This weekend Sen. Ted Cruz (R-TX) was the only male Republican presidential candidate to make a campaign stop at the National Federation of Republican Women’s annual conference in Phoenix.
“I’ve got to tell you, the women in here, this is a room of patriots,” Cruz told the crowd, according to the Washington Post. “This is a room of fighters. This is a room of women that stand up and win elections and are going to save this country.”
Post reporter Katie Zezima points out one problem with this appeal — that Cruz is stridently anti-abortion, a position that led the Republican party into trouble in 2012. Indeed, should Cruz become the nominee he (along with nearly every one of his rivals for the nomination) would be the most anti-abortion Republican candidate in history.
The idea that Cruz is trying to appeal to women is absurd on more than just the abortion front. After all, the gender breakdown on abortion politics is pretty much split down the middle, and people also have more complicated feelings about the issue than polls lead us to believe. Cruz has actually staked out a number of positions that women voters might find beyond the pale.
Many members of Congress, including Senate Majority Leader Mitch McConnell, are scrambling to figure out a way to stave off a government shutdown over Planned Parenthood funding. Defunding the women’s health organization by any means necessary is a plan that Ted Cruz unequivocally supports.
A new CNN poll found that Cruz’s plan to shut down the government has little support, with about 65 percent of the public saying the organization should continue to receive federal funding. This could be in part because the organization itself is quite popular and claims to have served one in five American women at some point during their lifetimes.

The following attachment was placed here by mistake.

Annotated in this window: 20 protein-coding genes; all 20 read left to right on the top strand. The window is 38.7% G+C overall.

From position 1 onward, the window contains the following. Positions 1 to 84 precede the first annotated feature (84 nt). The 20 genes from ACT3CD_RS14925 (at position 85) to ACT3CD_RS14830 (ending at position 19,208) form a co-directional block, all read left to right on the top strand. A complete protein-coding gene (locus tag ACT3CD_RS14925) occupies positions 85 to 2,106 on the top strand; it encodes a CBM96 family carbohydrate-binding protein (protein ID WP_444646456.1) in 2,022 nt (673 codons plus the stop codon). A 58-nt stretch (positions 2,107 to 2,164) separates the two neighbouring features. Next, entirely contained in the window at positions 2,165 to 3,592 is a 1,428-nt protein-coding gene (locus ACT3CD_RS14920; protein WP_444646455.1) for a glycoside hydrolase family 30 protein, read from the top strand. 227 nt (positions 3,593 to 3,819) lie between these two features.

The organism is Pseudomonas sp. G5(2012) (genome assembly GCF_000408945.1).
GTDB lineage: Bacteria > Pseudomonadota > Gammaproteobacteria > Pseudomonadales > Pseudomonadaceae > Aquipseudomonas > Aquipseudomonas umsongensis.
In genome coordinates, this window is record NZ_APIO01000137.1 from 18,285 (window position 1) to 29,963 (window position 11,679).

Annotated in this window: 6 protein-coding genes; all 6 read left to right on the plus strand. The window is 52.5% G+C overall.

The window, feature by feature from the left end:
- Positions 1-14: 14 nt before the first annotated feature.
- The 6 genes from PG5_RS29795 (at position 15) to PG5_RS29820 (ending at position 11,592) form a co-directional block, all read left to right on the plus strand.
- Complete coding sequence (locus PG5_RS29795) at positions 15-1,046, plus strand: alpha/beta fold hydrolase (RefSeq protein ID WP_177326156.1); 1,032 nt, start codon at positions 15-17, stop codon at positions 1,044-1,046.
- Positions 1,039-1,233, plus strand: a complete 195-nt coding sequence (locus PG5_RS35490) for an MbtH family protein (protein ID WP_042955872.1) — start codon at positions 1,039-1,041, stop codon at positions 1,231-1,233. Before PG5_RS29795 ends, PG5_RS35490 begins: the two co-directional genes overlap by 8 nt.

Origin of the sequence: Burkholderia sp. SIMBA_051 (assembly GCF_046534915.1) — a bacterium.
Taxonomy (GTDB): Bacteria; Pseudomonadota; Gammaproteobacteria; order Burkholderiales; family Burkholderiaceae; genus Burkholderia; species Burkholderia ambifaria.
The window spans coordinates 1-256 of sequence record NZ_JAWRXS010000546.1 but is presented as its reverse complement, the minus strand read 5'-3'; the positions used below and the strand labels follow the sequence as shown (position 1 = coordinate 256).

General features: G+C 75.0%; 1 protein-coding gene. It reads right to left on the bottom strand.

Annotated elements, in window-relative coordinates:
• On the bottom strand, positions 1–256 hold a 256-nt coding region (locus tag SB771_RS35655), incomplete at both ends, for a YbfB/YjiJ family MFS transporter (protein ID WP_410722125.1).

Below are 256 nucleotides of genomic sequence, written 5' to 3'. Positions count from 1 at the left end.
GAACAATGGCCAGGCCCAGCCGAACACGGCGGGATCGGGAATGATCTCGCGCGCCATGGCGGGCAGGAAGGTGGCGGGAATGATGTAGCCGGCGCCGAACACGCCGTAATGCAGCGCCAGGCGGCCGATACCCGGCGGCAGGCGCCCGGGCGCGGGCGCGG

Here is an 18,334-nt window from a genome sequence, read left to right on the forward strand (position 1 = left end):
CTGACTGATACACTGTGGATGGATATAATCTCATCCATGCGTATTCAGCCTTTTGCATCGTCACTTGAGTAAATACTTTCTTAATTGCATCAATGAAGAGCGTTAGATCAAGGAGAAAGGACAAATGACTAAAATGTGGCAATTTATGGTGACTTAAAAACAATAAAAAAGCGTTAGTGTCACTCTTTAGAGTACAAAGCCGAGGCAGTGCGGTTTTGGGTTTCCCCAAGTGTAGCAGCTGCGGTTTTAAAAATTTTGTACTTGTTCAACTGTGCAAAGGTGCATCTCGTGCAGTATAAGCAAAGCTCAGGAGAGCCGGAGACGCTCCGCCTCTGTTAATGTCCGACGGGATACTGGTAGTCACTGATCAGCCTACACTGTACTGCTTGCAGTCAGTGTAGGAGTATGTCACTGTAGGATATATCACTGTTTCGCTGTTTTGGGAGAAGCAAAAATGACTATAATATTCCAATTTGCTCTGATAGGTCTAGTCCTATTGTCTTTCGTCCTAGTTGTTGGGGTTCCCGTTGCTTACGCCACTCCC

As actress Ellen Page highlighted at the Iowa state fair last month, Cruz has been opposed to any legal recognition of same-sex marriage. He even rushed to a rally for Kim Davis, a Kentucky county clerk who refused to issue licenses to same-sex couples due to her shaky legal reasoning that it violated her religious beliefs. Unfortunately, former Arkansas Gov. Huckabee (R) got there first and a staffer blocked Cruz from the photo op.
Women are generally far more supportive of LGBT rights than men, with Pew Research Center data showing 58 percent of women and 53 percent of men favor legal same-sex marriage.
There are few issues that Cruz has been more outspoken about than his opposition to the Affordable Care Act. He gave a multi-hour filibuster-style speech designed to delay a government funding vote that included funding for Obamacare. He also heavily encouraged members of the House of Representatives who are credited with causing government shutdown over Obamacare in 2013.
But women are arguably some of the biggest beneficiaries of the health care law. The law contained requirements that insurance companies could no longer charge co-pays for the preventative care that women need, like birth control, and banned insurance companies charging women higher rates. Women are also slightly more likely to have a favorable view of the Affordable Care Act, with 45 percent viewing the law favorably and 40 percent viewing it unfavorably.
To be sure, there is one area where Cruz could find support with women — his opposition to the anti-nuclear proliferation deal with Iran, which women say Congress should reject by nearly 10 points. However, women tend to be more wary of the use of nuclear power, and women in general tend to favor diplomacy over military strength as means of securing peace.
The fact that Cruz lags on the policies women care about won’t stop the fourth-place contender from trying to appeal to women, even though the Republican party hasn’t won the women’s vote since 1988 and the gender gap between parties only seems to be widening.
Still, perhaps Cruz gets credit for just showing up. Aside from his only female rival, former HP executive Carly Fiorina, other candidates didn’t show. They just sent their wives or staffers to the conference in Phoenix last weekend instead.
“There is no force in all of politics like Republican women,” he told the crowd.